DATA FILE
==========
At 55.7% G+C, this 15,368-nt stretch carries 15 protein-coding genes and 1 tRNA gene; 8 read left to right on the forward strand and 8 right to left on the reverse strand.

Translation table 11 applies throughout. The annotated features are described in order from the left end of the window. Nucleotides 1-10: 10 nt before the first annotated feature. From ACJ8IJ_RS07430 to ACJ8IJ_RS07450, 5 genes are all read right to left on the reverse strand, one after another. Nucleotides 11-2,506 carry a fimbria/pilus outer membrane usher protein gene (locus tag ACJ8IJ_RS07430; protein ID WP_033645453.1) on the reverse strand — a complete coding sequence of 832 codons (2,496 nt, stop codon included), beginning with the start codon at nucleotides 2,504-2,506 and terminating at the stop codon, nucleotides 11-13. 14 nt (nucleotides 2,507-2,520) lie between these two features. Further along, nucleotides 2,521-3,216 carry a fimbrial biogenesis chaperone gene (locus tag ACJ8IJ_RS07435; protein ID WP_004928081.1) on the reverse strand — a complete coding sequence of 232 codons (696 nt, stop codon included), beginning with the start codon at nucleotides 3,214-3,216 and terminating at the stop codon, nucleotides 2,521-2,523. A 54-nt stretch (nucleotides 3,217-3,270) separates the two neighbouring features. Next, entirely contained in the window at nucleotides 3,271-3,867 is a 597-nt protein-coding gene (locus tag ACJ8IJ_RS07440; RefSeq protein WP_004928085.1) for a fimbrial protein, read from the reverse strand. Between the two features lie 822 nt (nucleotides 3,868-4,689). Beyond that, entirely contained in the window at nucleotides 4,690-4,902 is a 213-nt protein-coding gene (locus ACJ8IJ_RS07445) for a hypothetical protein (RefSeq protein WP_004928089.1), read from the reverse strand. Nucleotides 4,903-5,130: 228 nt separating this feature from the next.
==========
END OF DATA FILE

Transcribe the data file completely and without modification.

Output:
At 55.7% G+C, this 15,368-nt stretch carries 15 protein-coding genes and 1 tRNA gene; 8 read left to right on the forward strand and 8 right to left on the reverse strand.

Translation table 11 applies throughout. The annotated features are described in order from the left end of the window. Nucleotides 1-10: 10 nt before the first annotated feature. From ACJ8IJ_RS07430 to ACJ8IJ_RS07450, 5 genes are all read right to left on the reverse strand, one after another. Nucleotides 11-2,506 carry a fimbria/pilus outer membrane usher protein gene (locus tag ACJ8IJ_RS07430; protein ID WP_033645453.1) on the reverse strand — a complete coding sequence of 832 codons (2,496 nt, stop codon included), beginning with the start codon at nucleotides 2,504-2,506 and terminating at the stop codon, nucleotides 11-13. 14 nt (nucleotides 2,507-2,520) lie between these two features. Further along, nucleotides 2,521-3,216 carry a fimbrial biogenesis chaperone gene (locus tag ACJ8IJ_RS07435; protein ID WP_004928081.1) on the reverse strand — a complete coding sequence of 232 codons (696 nt, stop codon included), beginning with the start codon at nucleotides 3,214-3,216 and terminating at the stop codon, nucleotides 2,521-2,523. A 54-nt stretch (nucleotides 3,217-3,270) separates the two neighbouring features. Next, entirely contained in the window at nucleotides 3,271-3,867 is a 597-nt protein-coding gene (locus tag ACJ8IJ_RS07440; RefSeq protein WP_004928085.1) for a fimbrial protein, read from the reverse strand. Between the two features lie 822 nt (nucleotides 3,868-4,689). Beyond that, entirely contained in the window at nucleotides 4,690-4,902 is a 213-nt protein-coding gene (locus ACJ8IJ_RS07445) for a hypothetical protein (RefSeq protein WP_004928089.1), read from the reverse strand. Nucleotides 4,903-5,130: 228 nt separating this feature from the next.